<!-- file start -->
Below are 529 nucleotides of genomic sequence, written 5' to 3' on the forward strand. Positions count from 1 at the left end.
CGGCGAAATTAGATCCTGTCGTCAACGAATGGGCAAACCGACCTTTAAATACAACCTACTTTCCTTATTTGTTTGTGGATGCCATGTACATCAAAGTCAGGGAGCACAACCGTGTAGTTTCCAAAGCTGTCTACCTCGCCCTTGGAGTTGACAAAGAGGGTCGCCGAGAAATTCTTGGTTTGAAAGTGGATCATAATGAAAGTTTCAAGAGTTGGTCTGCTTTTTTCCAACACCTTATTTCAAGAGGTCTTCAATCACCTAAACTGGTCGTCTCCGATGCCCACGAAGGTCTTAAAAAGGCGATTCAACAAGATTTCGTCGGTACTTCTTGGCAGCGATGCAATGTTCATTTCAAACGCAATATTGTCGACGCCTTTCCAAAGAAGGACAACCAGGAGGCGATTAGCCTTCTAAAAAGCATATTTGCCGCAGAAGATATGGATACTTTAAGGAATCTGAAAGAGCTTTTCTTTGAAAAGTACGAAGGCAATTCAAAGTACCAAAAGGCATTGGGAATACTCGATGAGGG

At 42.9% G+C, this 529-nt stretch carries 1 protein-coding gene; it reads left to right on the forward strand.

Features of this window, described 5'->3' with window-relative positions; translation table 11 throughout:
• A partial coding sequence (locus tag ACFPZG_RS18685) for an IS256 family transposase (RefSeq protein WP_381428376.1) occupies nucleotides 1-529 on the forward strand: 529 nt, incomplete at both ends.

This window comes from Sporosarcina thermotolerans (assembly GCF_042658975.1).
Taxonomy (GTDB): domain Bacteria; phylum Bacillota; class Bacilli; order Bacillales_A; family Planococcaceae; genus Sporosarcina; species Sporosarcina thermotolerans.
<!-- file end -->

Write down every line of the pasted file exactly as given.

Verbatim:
Below are 529 nucleotides of genomic sequence, written 5' to 3' on the forward strand. Positions count from 1 at the left end.
CGGCGAAATTAGATCCTGTCGTCAACGAATGGGCAAACCGACCTTTAAATACAACCTACTTTCCTTATTTGTTTGTGGATGCCATGTACATCAAAGTCAGGGAGCACAACCGTGTAGTTTCCAAAGCTGTCTACCTCGCCCTTGGAGTTGACAAAGAGGGTCGCCGAGAAATTCTTGGTTTGAAAGTGGATCATAATGAAAGTTTCAAGAGTTGGTCTGCTTTTTTCCAACACCTTATTTCAAGAGGTCTTCAATCACCTAAACTGGTCGTCTCCGATGCCCACGAAGGTCTTAAAAAGGCGATTCAACAAGATTTCGTCGGTACTTCTTGGCAGCGATGCAATGTTCATTTCAAACGCAATATTGTCGACGCCTTTCCAAAGAAGGACAACCAGGAGGCGATTAGCCTTCTAAAAAGCATATTTGCCGCAGAAGATATGGATACTTTAAGGAATCTGAAAGAGCTTTTCTTTGAAAAGTACGAAGGCAATTCAAAGTACCAAAAGGCATTGGGAATACTCGATGAGGG

At 42.9% G+C, this 529-nt stretch carries 1 protein-coding gene; it reads left to right on the forward strand.

Features of this window, described 5'->3' with window-relative positions; translation table 11 throughout:
• A partial coding sequence (locus tag ACFPZG_RS18685) for an IS256 family transposase (RefSeq protein WP_381428376.1) occupies nucleotides 1-529 on the forward strand: 529 nt, incomplete at both ends.

This window comes from Sporosarcina thermotolerans (assembly GCF_042658975.1).
Taxonomy (GTDB): domain Bacteria; phylum Bacillota; class Bacilli; order Bacillales_A; family Planococcaceae; genus Sporosarcina; species Sporosarcina thermotolerans.